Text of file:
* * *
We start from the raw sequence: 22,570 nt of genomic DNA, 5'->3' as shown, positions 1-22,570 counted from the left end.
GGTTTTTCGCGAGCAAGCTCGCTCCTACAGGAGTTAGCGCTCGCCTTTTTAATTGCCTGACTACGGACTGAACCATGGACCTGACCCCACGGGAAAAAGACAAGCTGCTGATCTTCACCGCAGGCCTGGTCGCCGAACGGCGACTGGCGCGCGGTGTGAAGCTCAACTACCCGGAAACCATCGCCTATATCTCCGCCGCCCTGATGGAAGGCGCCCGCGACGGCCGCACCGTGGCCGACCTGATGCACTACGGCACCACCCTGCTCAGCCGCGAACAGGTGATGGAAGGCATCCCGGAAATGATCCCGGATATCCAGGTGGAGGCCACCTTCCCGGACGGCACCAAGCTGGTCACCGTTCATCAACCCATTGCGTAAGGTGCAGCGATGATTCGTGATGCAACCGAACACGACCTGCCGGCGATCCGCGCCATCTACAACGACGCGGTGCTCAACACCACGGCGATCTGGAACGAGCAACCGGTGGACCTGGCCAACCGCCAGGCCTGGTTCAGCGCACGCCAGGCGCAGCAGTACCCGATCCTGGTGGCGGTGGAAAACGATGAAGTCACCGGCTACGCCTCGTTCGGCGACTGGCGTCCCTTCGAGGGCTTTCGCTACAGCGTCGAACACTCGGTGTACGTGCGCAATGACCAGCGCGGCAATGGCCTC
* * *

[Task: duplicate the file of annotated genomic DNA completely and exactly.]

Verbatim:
We start from the raw sequence: 22,570 nt of genomic DNA, 5'->3' as shown, positions 1-22,570 counted from the left end.
GGTTTTTCGCGAGCAAGCTCGCTCCTACAGGAGTTAGCGCTCGCCTTTTTAATTGCCTGACTACGGACTGAACCATGGACCTGACCCCACGGGAAAAAGACAAGCTGCTGATCTTCACCGCAGGCCTGGTCGCCGAACGGCGACTGGCGCGCGGTGTGAAGCTCAACTACCCGGAAACCATCGCCTATATCTCCGCCGCCCTGATGGAAGGCGCCCGCGACGGCCGCACCGTGGCCGACCTGATGCACTACGGCACCACCCTGCTCAGCCGCGAACAGGTGATGGAAGGCATCCCGGAAATGATCCCGGATATCCAGGTGGAGGCCACCTTCCCGGACGGCACCAAGCTGGTCACCGTTCATCAACCCATTGCGTAAGGTGCAGCGATGATTCGTGATGCAACCGAACACGACCTGCCGGCGATCCGCGCCATCTACAACGACGCGGTGCTCAACACCACGGCGATCTGGAACGAGCAACCGGTGGACCTGGCCAACCGCCAGGCCTGGTTCAGCGCACGCCAGGCGCAGCAGTACCCGATCCTGGTGGCGGTGGAAAACGATGAAGTCACCGGCTACGCCTCGTTCGGCGACTGGCGTCCCTTCGAGGGCTTTCGCTACAGCGTCGAACACTCGGTGTACGTGCGCAATGACCAGCGCGGCAATGGCCTC